It is hard to stay centered in my creativity when there’s so much activism to be done. But I believe activism is a form of creativity. We are all, it seems, a little bit too close to the edge — the edge of outrage. We need moral leadership. We need to return to our united part of the United States of America.
Sunday mornings are my favorite time of the week. I can take my time journaling and this morning I realized through journaling, that I had been impatient with Chris last night. I apologized. Living with someone who spins, like a record, on a speed of 45 while the rest of the world spins at 78 can be difficult. I am a Type A person, always working several jobs, and so Chris’s inevitable slowdown with Parkinson’s is an uncomfortable adjustment.
I also love Sunday mornings because I can hang out on Twitter. Here is one of this morning’s tweets:
Trump is a liar and a tax cheat. Can we get some better leaders? Ya know, the kind who won’t praise hostility towards journalists? So tired of the status quo. #VOTEThemOUT
And Sunday morning is also my Twitter session on #SpiritChat — a transformative and mind-shifting dialogue on leading your most soulful life with heart (from 9 am to 10 am EST). Here were some of my contributions today on the topic of Truth:
Find beauty in each simple day.
“Never, ever, let anyone tell you what you can and can’t do. Prove the cynics wrong. Pity them for they have no imagination. The sky’s the limit. Your sky. Your limit. Now. Let’s dance.”
Have patience with the process. We are all on the path. Ditch perfectionism- embrace growth.
Intuition is a great guide. Trust your gut. Laugh from your belly. Find humor in the daily messes.
I like the KIPP motto – Work Hard. Be Nice.
Live with integrity- lifting up those who are downtrodden.
I believe the truth will always come out. Do not hide, lie, live dishonestly.
Get to yes – learn diplomacy, compromise, make sure everyone wins.
I like the critical thinking model of PMI – plus minus interesting- instead of the yes / no modality – we are too polar – look at triads not dayads.
Just heard Bryan Stevenson speak – one guiding principle? Be prepared to be uncomfortable.
Another Stevenson takeaway? Have hope. You don’t seek change unless you believe change is possible.
A truth, disbelieved, was always difficult- i.e., a boss who took credit for my work left me feeling powerless, bereft, gaslit… Tough stuff when you try to call out injustice.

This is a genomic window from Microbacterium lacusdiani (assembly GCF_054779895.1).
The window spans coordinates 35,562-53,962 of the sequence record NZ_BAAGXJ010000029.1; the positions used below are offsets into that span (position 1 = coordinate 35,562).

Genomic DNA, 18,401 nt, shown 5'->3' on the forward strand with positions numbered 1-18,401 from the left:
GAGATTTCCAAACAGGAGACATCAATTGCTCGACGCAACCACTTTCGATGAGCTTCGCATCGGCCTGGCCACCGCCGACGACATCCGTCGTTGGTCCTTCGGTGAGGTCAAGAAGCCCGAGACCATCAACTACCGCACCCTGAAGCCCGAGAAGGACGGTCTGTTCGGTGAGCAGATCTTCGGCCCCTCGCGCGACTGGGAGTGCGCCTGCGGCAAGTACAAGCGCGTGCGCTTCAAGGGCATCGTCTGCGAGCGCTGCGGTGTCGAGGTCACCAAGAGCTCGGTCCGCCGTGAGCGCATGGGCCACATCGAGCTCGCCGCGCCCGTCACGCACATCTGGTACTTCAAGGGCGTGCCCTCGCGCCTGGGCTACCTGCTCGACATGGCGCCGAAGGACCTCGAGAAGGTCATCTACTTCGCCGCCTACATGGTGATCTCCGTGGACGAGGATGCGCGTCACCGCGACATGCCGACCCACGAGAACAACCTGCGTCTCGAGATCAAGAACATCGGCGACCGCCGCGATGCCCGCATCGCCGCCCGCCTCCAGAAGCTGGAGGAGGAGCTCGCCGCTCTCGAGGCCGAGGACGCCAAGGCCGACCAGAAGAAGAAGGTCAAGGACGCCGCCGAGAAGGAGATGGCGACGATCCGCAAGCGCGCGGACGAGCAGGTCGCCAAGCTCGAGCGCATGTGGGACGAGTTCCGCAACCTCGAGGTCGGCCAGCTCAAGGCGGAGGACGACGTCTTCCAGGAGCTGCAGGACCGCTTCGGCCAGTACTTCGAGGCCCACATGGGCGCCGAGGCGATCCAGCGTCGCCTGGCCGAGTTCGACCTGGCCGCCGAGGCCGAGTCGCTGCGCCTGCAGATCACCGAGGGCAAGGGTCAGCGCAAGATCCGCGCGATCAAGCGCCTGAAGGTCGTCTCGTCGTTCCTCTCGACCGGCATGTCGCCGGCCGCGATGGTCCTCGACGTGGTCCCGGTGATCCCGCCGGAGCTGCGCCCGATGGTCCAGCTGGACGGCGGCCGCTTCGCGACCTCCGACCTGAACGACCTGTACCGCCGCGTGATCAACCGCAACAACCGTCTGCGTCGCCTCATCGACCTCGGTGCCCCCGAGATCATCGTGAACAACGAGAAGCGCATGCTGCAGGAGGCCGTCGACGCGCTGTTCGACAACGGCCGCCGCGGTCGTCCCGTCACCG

Truths – from my journalism background – are based in facts – objective facts -yes, hard to be objective but most meaningful tasks are difficult.
Quietly I had speak to boys who insulted one another by calling each other ‘a girl’ As a woman who was a girl myself, I told them, that hurts our feelings.
When I need to get something done, I set my timer and I don’t look up for 25 minutes. Today, I’m working on a writing project for United Methodist Women. It’s hard to get into it. But honestly, like anything, once I’m in the zone, I love it. I take great satisfaction in doing a difficult job well.
Sometimes, I con myself, saying, ‘You only have to look at your project for 25 minutes.’ But of course once I pull the file up on my laptop, I can’t just sit there gazing passively, I have to tinker. I focus on only one project during the entire 25 minute allotment. Staying on one task at a time is essential for me, a noted and proud multi-tasker.
When I’m in a pomodoro, nothing interrupts me; I do my writing. When the timer on my phone or laptop goes off, I might stretch for 5 minutes or, more commonly, scan my Twitter feed.
Then I set the timer again and start on another pomodoro. I like to think the pomodoro was invented because founder Francesco Cirillo saw his grandmother making pasta sauce and realized you need 25 minutes to make a really good sauce. But I think it’s because his timer reminded him of a tomato; pomodoro is the Italian word for tomato.
After four pomodoros, it’s time to give yourself a 30-minute break. ProcrastinEating, perhaps?
I learned the pomodoro technique at my old coworking space, New Work City. I got a lot of support there. We, coworkers, inspired each other to achieve our productivity goals.
Time yourself. Be accountable. Get support. Stay on task. Focus.
Let’s go team. Go on out there and get it done. It only takes 25 minutes.
The zone is a state of mind which is marked by a sense of calmness. In addition, there is a heightened sense of awareness and focus. Actions seem effortless and there is an increased belief that your dreams or goals can become achievable and real. In addition, there is also a sense of deep enjoyment when the person is in this unique, special and magical state of being. – Sports Psychologist Dr. Jay Granat